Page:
So, it turns out that the City of Los Angeles has been buffing (or painting over) hundreds of murals since 2007 because, through a mind-bending poster case for the law of unintended consequences, fine art murals have been made indistinguishable from billboards advertising everything from vodka to TV shows.
I first heard about this bizarre conundrum from Liz Gordon of the fun and dynamic The Loft at Liz's, a gallery on La Brea Avenue. She was excited that famed L.A. muralist Mear One would soon be starting work on one of her gallery's exterior surfaces, but she worried it might get buffed.
"Why?" I said.
"Because it won't be permitted," she said.
"Why do you need a permit if it's on your property?"
"Exactly," she said. "But if someone complains about it, the City could buff it or fine me."
"But, why?" I asked again. Obviously I'm dense.
It turns out that the City's mural-buffing campaign is an outgrowth of an issue I've been following with interest for quite some time: It seemed to me and a lot of other people that Los Angeles was getting uglier by the day. Everywhere you looked there they were -- new unpermitted billboards and supergraphics (those giant ads that wrap around entire buildings). In an effort to stop these obnoxious intrusions and blight on the cityscape, a 2002 ordinance banning the installation of new billboards was enacted.
Under that ordinance, fine art murals unintentionally ended up in the same category broadly defined as "signs." In the meantime, billboards continued to proliferate like ghastly cardboard clowns until along came City Attorney Carmen Trutanich. He resolved to put some teeth into the ordinance, aggressively pursued renegade companies; jail time and stiff penalties ensued. Yo, Carmen! But in order to avoid the appearance of preferential treatment and to follow the letter of the law, his office had no choice but to pursue illegal murals as well.
Now, I think most people can tell the difference between a fine art mural and an ad for the new Apple iPhone. But what of graffiti? When is it considered art? Ask ten people and you'll get ten different answers. And what if a fine art mural were to include a corporate logo? Therein lies the rub (or in this case, the buff). Yes, it seems insane -- especially since Los Angeles was once considered mural capital of the world! -- but that pesky first amendment issue keeps crashing the party. Once you start regulating content, out come the lawyers, and rightly so.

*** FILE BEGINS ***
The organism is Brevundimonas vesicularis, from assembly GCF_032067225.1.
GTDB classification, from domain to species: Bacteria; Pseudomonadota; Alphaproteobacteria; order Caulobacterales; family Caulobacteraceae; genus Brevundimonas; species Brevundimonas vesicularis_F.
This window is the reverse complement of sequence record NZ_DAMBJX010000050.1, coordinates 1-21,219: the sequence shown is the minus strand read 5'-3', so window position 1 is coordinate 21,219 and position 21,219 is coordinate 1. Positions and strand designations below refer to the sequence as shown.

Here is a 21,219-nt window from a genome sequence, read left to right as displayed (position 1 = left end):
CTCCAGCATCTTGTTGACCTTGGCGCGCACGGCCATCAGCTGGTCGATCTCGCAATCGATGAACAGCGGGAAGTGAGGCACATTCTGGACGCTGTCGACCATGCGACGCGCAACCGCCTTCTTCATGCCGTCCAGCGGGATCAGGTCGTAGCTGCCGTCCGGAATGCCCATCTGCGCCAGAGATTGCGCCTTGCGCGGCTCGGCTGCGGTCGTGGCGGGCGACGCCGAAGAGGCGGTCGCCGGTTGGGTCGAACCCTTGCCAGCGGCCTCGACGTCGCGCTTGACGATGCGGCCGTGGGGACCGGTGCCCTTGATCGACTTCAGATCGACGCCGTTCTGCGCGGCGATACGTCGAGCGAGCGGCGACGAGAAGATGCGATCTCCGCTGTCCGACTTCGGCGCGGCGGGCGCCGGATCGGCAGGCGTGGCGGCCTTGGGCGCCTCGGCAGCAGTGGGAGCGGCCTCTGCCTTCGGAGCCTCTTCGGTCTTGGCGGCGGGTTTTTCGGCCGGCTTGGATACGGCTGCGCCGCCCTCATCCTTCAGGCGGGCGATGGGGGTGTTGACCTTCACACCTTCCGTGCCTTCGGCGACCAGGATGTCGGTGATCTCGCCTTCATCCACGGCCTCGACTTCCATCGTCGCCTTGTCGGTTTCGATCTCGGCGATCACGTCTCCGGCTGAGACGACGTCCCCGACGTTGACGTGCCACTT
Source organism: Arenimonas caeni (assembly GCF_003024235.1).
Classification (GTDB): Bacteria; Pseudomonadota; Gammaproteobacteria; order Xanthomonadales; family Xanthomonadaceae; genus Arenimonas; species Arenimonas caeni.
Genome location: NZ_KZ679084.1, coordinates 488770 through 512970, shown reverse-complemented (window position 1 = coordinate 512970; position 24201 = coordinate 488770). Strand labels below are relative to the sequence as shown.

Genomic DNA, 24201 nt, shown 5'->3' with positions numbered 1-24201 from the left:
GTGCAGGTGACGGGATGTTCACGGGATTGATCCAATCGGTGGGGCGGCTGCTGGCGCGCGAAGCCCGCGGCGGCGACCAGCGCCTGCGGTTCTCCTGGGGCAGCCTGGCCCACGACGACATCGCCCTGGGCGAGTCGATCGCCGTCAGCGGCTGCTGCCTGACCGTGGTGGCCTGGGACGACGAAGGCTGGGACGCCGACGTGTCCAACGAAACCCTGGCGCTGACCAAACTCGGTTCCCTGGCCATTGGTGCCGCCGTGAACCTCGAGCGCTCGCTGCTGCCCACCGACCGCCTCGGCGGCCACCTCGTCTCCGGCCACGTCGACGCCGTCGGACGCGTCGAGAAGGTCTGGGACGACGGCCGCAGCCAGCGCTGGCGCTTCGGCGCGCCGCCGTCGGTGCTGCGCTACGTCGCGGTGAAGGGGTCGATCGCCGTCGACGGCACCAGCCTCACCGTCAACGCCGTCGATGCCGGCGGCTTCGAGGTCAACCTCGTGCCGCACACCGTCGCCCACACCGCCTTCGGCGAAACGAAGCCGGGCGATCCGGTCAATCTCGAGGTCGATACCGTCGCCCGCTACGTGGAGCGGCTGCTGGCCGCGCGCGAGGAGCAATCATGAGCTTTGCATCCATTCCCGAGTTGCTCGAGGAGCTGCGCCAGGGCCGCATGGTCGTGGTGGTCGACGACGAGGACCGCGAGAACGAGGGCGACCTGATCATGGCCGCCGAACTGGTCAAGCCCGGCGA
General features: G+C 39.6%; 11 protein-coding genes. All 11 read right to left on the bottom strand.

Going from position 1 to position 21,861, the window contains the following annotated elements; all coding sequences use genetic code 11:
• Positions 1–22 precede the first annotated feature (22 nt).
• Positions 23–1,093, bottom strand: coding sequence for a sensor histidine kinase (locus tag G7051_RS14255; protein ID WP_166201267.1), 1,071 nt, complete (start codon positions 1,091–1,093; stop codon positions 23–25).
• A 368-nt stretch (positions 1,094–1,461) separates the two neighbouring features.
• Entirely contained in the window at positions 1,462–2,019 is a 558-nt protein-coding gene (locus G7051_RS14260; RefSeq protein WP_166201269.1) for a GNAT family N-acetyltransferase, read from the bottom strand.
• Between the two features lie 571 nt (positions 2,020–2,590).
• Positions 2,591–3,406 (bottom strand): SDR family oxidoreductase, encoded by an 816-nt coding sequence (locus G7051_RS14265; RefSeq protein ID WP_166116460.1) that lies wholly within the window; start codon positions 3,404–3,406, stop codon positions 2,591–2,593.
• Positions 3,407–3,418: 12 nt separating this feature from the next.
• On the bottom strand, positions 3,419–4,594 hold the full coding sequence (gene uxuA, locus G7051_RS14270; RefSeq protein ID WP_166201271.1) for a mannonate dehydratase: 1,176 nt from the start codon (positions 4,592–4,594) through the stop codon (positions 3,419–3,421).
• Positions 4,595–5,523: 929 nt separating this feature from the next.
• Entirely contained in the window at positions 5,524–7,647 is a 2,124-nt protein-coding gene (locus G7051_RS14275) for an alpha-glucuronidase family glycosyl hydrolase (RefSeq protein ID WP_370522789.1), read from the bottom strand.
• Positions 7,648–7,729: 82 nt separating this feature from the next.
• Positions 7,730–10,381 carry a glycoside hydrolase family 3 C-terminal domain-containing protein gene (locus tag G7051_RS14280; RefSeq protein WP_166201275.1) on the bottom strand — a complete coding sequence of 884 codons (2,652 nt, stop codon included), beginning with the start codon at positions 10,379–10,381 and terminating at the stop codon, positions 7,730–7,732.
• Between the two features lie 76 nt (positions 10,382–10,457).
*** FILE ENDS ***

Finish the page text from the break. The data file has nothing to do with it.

But content is what really got the ball rolling on the very active march by all concerned parties to resolve the issue. This month, Governor Arnold Schwarzenegger found out that an 8 and a half year old giant and illegal mural of the American flag on Interstate 680 had been buffed by his own California Department of Transportation -- get this -- just two days before the 4th of July; he went ballistic. You know, the way he always did it in the movies. He called it "unconscionable." When content is patriotic, it is automatically considered art.
In any case, out of the ashes of absurdity comes what seems like the near final of many City Council meetings to address the issue, which I attended on July 13th. And I am happy to report that with the support of Councilmembers Tom Labonge, Ed Reyes, Paul Krekorian and others, along with the Los Angeles Cultural Affairs Department, Department of Building and Safety, the City Attorney's office and other agencies, everyone seems to be in agreement that a process establishing the legality of installation of fine art murals on private property must be implemented by September 2010. A moratorium on buffing until then is still being debated. Justice often moves at a slow pace.
Meanwhile, back to the mural at hand. Mear One grew up in the area around The Loft at Liz's and used to paint murals all over the city when it was legal. His new mural is meant to honor the art community whose 40 some galleries and museums participate in the quarterly Miracle Mile Artwalk.
So, cruise by the artist's new mural in the alley behind The Loft at Liz's before something happens to it. Trust me, it'll be art.
Mear One is affiliated with L.A. Art Machine, an arts organization, which pioneered Vox Humana, a program of carefully selected live art happenings in the U.S. and abroad by legendary Los Angeles street artists. Vox Humana is curated by Bryson Strauss.